VenaSeal Procedure

Surf Pacific Google + - Thursday, November 12, 2015

Is VenaSeal better than surgery?

Channel 9 recently did a story on VenaSeal, one of the newest non-surgical procedures to be approved in Australia to treat varicose veins.

The exciting new procedure offers an alternative to the traditional methods of treatment (laser, radio waves or surgery). The procedure administers the adhesive via a small access site in the leg. It is guided by ultrasound to the diseased vein where the VenaSeal adhesive (similar to superglue) is released incrementally and pressure is applied by the practitioner down the vein closing the area.

As Dr Paul Varcoe points out, “The best things about VenaSeal treatment is that there is no requirement for general anesthetic and only minor requirement for local anesthetic.” Comparing this to surgery which requires general anaesthetic and laser treatment which requires larger amounts of local anaesthetic the VenaSeal procedure wins out.

After VenaSeal treatment you are not required to wear a stocking (unlike most laser treatments) and you have even less discomfort than with laser treatment (which is minimal for most patients anyway). 
No stockings and negligible discomfort sounds like a pretty great deal but there are some downsides. 
Firstly, with current pricing Venaseal is more expensive than laser and there are currently no Medicare rebates for this sort of treatment being offered.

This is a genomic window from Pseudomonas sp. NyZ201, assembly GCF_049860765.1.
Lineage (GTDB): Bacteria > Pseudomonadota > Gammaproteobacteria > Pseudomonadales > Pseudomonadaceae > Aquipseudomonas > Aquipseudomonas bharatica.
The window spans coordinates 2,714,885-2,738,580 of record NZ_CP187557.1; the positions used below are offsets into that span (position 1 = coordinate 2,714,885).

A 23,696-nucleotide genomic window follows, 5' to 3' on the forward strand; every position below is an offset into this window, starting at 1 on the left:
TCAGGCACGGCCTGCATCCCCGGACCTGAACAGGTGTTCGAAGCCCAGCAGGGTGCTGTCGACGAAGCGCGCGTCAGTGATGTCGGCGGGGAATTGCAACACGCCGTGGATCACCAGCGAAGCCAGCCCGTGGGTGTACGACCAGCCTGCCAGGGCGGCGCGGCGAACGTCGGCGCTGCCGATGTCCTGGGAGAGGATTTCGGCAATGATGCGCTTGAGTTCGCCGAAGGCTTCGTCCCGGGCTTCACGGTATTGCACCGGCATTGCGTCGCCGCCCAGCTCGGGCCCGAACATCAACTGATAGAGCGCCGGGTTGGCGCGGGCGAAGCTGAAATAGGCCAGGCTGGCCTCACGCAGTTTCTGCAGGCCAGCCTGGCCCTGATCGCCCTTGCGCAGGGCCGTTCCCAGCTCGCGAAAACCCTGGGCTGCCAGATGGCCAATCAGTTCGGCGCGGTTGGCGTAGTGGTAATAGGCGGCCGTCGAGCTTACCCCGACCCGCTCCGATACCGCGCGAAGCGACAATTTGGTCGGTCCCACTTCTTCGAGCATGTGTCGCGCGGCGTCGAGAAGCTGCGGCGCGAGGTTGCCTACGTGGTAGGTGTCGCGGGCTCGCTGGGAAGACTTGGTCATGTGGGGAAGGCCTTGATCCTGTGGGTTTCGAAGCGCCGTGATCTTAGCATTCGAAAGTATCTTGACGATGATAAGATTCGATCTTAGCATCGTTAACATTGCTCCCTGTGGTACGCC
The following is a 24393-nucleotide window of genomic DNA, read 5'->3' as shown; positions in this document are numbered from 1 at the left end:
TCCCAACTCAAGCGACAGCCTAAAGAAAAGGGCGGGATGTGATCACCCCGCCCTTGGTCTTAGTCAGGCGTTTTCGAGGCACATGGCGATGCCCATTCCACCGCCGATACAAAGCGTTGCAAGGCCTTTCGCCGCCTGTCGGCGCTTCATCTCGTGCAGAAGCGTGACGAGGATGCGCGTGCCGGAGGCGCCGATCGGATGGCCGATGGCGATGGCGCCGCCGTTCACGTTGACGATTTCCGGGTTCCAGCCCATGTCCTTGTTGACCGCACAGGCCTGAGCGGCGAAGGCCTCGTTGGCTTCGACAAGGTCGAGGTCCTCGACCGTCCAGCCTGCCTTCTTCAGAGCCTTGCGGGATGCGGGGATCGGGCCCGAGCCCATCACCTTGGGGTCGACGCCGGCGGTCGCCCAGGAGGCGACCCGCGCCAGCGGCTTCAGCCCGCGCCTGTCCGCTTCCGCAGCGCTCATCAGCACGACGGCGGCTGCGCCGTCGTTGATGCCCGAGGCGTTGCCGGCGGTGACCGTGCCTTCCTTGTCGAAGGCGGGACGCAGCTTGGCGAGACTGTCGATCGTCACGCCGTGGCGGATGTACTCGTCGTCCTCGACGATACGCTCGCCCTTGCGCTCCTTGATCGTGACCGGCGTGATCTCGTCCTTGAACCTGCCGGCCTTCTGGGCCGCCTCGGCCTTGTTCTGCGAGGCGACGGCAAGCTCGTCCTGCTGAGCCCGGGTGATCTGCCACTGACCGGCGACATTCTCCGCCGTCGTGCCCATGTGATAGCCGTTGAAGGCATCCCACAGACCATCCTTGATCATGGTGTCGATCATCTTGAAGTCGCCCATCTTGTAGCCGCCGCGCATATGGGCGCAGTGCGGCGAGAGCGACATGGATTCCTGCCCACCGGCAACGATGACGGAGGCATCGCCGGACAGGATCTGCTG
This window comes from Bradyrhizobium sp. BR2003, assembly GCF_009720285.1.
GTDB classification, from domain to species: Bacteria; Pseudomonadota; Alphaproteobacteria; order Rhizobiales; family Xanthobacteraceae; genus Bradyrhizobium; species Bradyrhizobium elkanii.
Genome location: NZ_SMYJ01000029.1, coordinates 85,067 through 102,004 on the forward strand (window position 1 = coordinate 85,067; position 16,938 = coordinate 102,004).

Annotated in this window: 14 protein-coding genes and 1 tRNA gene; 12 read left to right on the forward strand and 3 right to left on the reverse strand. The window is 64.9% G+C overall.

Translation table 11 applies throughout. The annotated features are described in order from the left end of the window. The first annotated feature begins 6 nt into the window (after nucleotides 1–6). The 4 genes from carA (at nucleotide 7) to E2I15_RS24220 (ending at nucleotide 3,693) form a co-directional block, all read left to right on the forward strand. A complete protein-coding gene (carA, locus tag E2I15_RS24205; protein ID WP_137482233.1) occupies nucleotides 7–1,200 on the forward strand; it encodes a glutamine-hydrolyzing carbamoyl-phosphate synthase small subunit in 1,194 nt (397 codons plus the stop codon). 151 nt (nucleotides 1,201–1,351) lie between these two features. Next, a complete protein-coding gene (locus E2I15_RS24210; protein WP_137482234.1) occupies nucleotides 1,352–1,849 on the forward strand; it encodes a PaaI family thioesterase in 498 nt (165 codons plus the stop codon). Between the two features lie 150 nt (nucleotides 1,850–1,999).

Secondly, it has not been used on the different sorts of veins that laser treatment is commonly used for. 
Thirdly, it can only be used to treat the main vein “trunk” (like laser) but the associated varicose veins also invariably have to be treated (usually by injections) so the ‘no stocking’ benefit is only for the initial part of the treatment. 

It’s also currently available in New Zealand, Chile, South Africa, Canada, Europe, the UAE and Hong Kong, in addition to its launch in America and still growing in popularity. 
Dr Paul Varcoe concludes that “Venaseal looks promising but the cost needs to fall and the use on all types of veins needs to be established for it to be a better alternative than laser treatment for most patients.”

All in all it is definitely a breakthrough in the industry but accessibility and price are a major downside to the procedure when there are more affordable options out there. Though its popularity is growing these issues will need to be addressed more closely before it can be given the title of the be all end all of procedures when it comes varicose vein issues.

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